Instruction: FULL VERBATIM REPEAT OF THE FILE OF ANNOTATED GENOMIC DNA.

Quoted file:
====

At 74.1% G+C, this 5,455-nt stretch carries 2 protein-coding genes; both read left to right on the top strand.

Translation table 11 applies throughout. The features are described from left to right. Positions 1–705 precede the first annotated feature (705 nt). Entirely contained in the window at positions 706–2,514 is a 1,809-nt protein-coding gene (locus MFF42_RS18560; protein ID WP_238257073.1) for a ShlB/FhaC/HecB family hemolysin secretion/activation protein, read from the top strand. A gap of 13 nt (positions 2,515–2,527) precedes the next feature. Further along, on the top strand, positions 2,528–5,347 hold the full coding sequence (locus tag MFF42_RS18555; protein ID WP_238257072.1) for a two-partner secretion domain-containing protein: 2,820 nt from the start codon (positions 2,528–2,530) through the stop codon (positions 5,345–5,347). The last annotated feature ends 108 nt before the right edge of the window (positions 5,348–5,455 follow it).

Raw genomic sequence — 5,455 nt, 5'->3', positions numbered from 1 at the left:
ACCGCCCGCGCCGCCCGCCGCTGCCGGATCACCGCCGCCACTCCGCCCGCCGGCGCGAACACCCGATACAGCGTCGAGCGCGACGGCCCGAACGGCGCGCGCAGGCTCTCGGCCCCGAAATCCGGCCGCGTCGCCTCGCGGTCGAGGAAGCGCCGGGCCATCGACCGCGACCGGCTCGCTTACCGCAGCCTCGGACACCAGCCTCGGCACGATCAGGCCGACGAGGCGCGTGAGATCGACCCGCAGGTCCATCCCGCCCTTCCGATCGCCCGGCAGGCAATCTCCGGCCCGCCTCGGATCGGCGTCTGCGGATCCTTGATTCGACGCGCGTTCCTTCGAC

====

At 74.1% G+C, this 5,455-nt stretch carries 2 protein-coding genes; both read left to right on the top strand.

Translation table 11 applies throughout. The features are described from left to right. Positions 1–705 precede the first annotated feature (705 nt). Entirely contained in the window at positions 706–2,514 is a 1,809-nt protein-coding gene (locus MFF42_RS18560; protein ID WP_238257073.1) for a ShlB/FhaC/HecB family hemolysin secretion/activation protein, read from the top strand. A gap of 13 nt (positions 2,515–2,527) precedes the next feature. Further along, on the top strand, positions 2,528–5,347 hold the full coding sequence (locus tag MFF42_RS18555; protein ID WP_238257072.1) for a two-partner secretion domain-containing protein: 2,820 nt from the start codon (positions 2,528–2,530) through the stop codon (positions 5,345–5,347). The last annotated feature ends 108 nt before the right edge of the window (positions 5,348–5,455 follow it).

Raw genomic sequence — 5,455 nt, 5'->3', positions numbered from 1 at the left:
ACCGCCCGCGCCGCCCGCCGCTGCCGGATCACCGCCGCCACTCCGCCCGCCGGCGCGAACACCCGATACAGCGTCGAGCGCGACGGCCCGAACGGCGCGCGCAGGCTCTCGGCCCCGAAATCCGGCCGCGTCGCCTCGCGGTCGAGGAAGCGCCGGGCCATCGACCGCGACCGGCTCGCTTACCGCAGCCTCGGACACCAGCCTCGGCACGATCAGGCCGACGAGGCGCGTGAGATCGACCCGCAGGTCCATCCCGCCCTTCCGATCGCCCGGCAGGCAATCTCCGGCCCGCCTCGGATCGGCGTCTGCGGATCCTTGATTCGACGCGCGTTCCTTCGAC